OCT Contemporary Art Terminal Shanghai is proud to present Metamorphosis – Mirror, a double solo show by Daniel Lee and Roger Ballen. This is the sixth exhibition organized and hosted by the Shanghai seat of OCAT, and the first entirely dedicated to the work of two eminent photographers, marking the commitment of OCAT Shanghai towards photography as a crucial medium within the practice and language of contemporary art.
These two influential artists share a penchant for the grotesque, and privilege the mental and physical space of the threshold, the boundaries between humans and the surrounding environment – what is called “nature.”
Daniel Lee (1945) has being living in the USA, precisely New York, for a long time now. He moved there from Taiwan, a territory with a troubled past that has generated at different times waves of sharp awareness of issues such as ethnic belonging and cultural background. Lee’s photographic work certainly falls under the notion of “metamorphosis,” a word he himself uses to describe the process at the basis of his research. His unique imagery can be located somewhere between the medieval bestiaries, Chinese traditional culture, Darwin’s evolutionist theories and their (still) debatable aspects. It also fits the idea of the “mirror,” inasmuch as mirrors activate our subjective consciousness and the consciousness of ourselves as subjects, as the French psychoanalyst Jaques Lacan argued. Mirrors also entail a certain degree of metamorphism, as they reflect and recompose synthetic images of reality in front of the viewer. Daniel Lee’s signature concept of “manimal” is achieved with a painstaking manual alteration of digitally processed portraits and is precisely this: an artificial synthesis between man and animal aiming at individuating a possible essence of humans, but above all of individuals. Lee’s creatures, featured in the photographic works, installations and animations from the series Manimals (1993), Fate (1995), 108 Windows (1996), Origin (1999), Self-Portrait (1997), Nightlife (2001), Harvest (2004), Dreams (2008), question at first, then reaffirm this essence, whose deepest meaning lies in the belonging to the so-called “animal kingdom.”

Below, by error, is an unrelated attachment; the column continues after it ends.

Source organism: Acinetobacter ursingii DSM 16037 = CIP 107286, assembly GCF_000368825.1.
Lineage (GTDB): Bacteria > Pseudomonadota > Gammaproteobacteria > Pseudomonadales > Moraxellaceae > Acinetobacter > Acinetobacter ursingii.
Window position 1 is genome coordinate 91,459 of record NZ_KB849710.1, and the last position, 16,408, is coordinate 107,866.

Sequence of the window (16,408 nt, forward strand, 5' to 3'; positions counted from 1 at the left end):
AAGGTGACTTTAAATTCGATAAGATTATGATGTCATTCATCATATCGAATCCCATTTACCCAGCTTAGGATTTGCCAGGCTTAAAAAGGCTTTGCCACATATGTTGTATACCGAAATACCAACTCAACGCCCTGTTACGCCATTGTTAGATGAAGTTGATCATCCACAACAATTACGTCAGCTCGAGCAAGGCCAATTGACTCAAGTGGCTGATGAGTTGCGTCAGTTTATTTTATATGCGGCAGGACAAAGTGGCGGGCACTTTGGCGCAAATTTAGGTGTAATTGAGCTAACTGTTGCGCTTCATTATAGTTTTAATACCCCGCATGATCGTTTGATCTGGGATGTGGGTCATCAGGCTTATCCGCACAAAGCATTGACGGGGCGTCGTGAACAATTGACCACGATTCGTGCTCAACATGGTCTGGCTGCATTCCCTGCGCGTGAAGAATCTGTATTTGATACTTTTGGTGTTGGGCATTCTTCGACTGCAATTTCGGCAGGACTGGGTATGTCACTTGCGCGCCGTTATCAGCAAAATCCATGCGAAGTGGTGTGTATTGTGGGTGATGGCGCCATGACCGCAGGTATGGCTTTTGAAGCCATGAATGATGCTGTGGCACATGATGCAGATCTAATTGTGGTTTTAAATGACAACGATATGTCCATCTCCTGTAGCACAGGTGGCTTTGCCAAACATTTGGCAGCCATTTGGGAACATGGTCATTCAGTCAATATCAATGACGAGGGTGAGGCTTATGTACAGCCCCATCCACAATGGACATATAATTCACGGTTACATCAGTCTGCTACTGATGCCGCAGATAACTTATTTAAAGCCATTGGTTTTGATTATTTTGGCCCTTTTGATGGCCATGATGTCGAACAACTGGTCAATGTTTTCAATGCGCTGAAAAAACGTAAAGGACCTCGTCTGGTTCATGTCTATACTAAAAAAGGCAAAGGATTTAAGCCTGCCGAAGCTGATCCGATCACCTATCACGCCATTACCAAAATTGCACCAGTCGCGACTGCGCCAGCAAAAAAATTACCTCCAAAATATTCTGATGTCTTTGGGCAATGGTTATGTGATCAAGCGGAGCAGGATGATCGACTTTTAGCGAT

The universe of Daniel Lee may evoke the playful absurdity of Hieronymus Bosh’s illustrations, and like that of the Dutch painter Lee’s imagery is ultimately allegorical and eminently moral, even though Lee’s main focus remains the investigation of the liminal, which he made visible in his digital interventions.
Like Daniel Lee, Roger Ballen (1950) has left his country of origin – United States of America – and relocated in Johannesburg, South Africa, during the Seventies. Lost somewhere between his former job (mineral geologist) and the necessity to find stories and extraordinary circumstances that could become the “ordinary,” after a long journey to East Asia – documented in some of the shots of his first series Boyhood – Ballen reached South Africa and stayed there. The works exhibited at OCAT Shanghai are taken from the early series like Dorps, Platteland, Outland, Shadow Chamber and Boarding House and includes the recent Asylum of the Birds. Made in his preferred medium of square format black-and-white images, the new series is accompanied by the short documentary film Roger Ballen’s Asylum of the Birds (2014), by Ben Jay Crossman. The collaboration between the photographer and the experimental South African rap-rave band Die Antwoord has resulted in the successful music clip I Fink U Freeky also included in this exhibition.